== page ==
The Power of Partnerships
with Parents
Debra Jennings
Peggy O’Reilly
Isabel C. Garcia
Russ Hammond
SPAN, Inc. of NJ
Parent to Parent of Miami
NCLB: SEAs must support the collection
and dissemination of effective parental
involvement practices to its LEAs and
 IDEA: SEA must establish measurable
and rigorous targets for indicators
established by the Secretary
Indicator for Family Involvement
Percent of parents with a child receiving
special education services who report
that schools facilitated parent
involvement as a means of improving
services and results for children with
Parent Involvement - Definition
Six types of parent involvement:
 Parenting
 Communicating
 Supporting school
 Learning at home
 Decision-making
 Collaborating with the community
NCLB Definition
Parent involvement is
defined as regular, twoway communication.
Sec. 1118
Key Findings of Parent
Involvement Research
Impact on Student Achievement
Linked to high student achievement
Continuity has a protective effect as children
progress through the education system
All families can have a positive influence on their
children’s learning
Activities linked to student learning have a greater
effect on achievement than more general forms of
Research on Effective Strategies
Successful programs address specific
parent and community needs
 Effectively engage diverse families by
recognizing, respecting and addressing
cultural and class differences
 Programs embrace a philosophy of
Research on Organizing Parents
to Improve Schools
Efforts in low-performing schools have
contributed to changes in policy,
resources, personnel, school culture and
educational programs.
Recommendations for Practice
Recognize that all parents want their children
to do well.
 Create programs that will help families guide
their children’s learning
 Work with families to build their social and
political connections
 Develop of the capacity of school staff to work
with families and community organizations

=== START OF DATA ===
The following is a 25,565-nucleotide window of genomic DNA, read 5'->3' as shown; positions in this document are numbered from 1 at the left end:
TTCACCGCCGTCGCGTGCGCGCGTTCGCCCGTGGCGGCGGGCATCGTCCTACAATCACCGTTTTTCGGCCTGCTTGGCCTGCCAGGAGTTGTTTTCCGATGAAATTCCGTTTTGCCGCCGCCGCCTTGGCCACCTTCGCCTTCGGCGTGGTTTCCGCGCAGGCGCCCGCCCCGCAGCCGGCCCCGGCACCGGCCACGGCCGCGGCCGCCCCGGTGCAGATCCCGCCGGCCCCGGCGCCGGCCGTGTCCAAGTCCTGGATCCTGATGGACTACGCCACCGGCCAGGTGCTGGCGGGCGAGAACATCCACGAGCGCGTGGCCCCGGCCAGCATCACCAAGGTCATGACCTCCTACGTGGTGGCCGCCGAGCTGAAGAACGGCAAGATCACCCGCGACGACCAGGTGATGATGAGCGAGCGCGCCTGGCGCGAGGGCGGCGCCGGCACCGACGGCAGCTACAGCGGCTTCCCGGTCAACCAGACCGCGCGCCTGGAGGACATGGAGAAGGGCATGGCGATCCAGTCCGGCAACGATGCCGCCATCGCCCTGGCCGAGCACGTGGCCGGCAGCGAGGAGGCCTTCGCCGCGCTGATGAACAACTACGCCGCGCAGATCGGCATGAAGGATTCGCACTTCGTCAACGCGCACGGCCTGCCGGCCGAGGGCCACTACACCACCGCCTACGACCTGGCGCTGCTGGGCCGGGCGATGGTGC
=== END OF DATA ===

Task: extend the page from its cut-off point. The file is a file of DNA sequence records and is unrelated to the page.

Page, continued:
Recommendations for Practice
Link family and community engagement
efforts to student learning
 Focus efforts in building trusting &
respectful relationships
 Embrace a philosophy of partnership and
be willing to share power with families
 Build strong connections between schools
and community organizations
Recommendations for Future
Design and conduct research that is
more rigorous and focused and that uses
culturally sensitive and more
empowering definitions of parent
Henderson & Berla (1994) Meta-analysis
3 factors influence student achievement
Parent’s create an encouraging learning
Influences achievement more than family income,
education level, or cultural background
Sets high, realistic goals
 Becomes involved in their child’s education
Specific programs
Teacher practices
Welcoming school climate
Westat and Policy Studies Associates for
the U.S. Department of Education (2001)
Analyzed the relationship between student
test scores and several variables
 Outreach to parents of low-performing
students, was linked to improved student
achievement in both reading and math
 Schools that reported a high level of
outreach to parents scored 40 percent
higher than schools with reported low levels
of outreach.
Education Research Service, “Building Family
School Partnerships,” 1999.
Harry, Beth, Building Cultural Reciprocity with
Families: Case Studies in Special Education,
National PTA, “National Standards for
Parent/Family Involvement Programs,” 2004.
Henderson, Ann & Karen Mapp, A New Wave of
Evidence: The Impact of School, Family and
Community Connections on Student
Achievement, 2002.
Region 1 Technical Assistance to
Parent Centers
Serving PTIs and CPRCS
in 8 states:
 Connecticut,
 Maine
 Massachusetts
 New Hampshire
 New Jersey,
 New York
 Rhode Island, and
 Vermont
Goals of Our TA Services
To build the organizational capacity of OSEPfunded Parent Centers (PTIs & CPRCs)
through direct technical assistance and
sharing peer-to-peer activities
 To avoid duplication of efforts & energies, in
order to maximize effectiveness of parent
center services to families;
 To connect parent Centers to the research and
products of the broader TA & D Networks.
Our Services to Centers
Include the following:
 On-site technical assistance,
 Technical assistance via telephone and e-mail;
 Regular conference calls and bulletin boards for
effective communication between parent centers;
 Annual regional conference;
 Financial support for center-driven capacity
building activities; and
 A regional database of training materials in
multiple languages and accessible formats (as
part of a national database).
The Alliance for Parent
Six (6) Regional Technical Assistance Centers:
Region 1 – SPAN, NJ - Northeast
Region 2 – ECAC, NC - Mid-South
Region 3 – ECAC, NC – Southeast, PR & VI
Region 4 – OCEDC, OH - North Central
Region 5 – PEAK, CO - Mountain
Region 6 – Matrix, CA – Western, Guam & AS
One (1) National Technical Assistance Center
OSEP Funded Parent Centers
Serve families with children with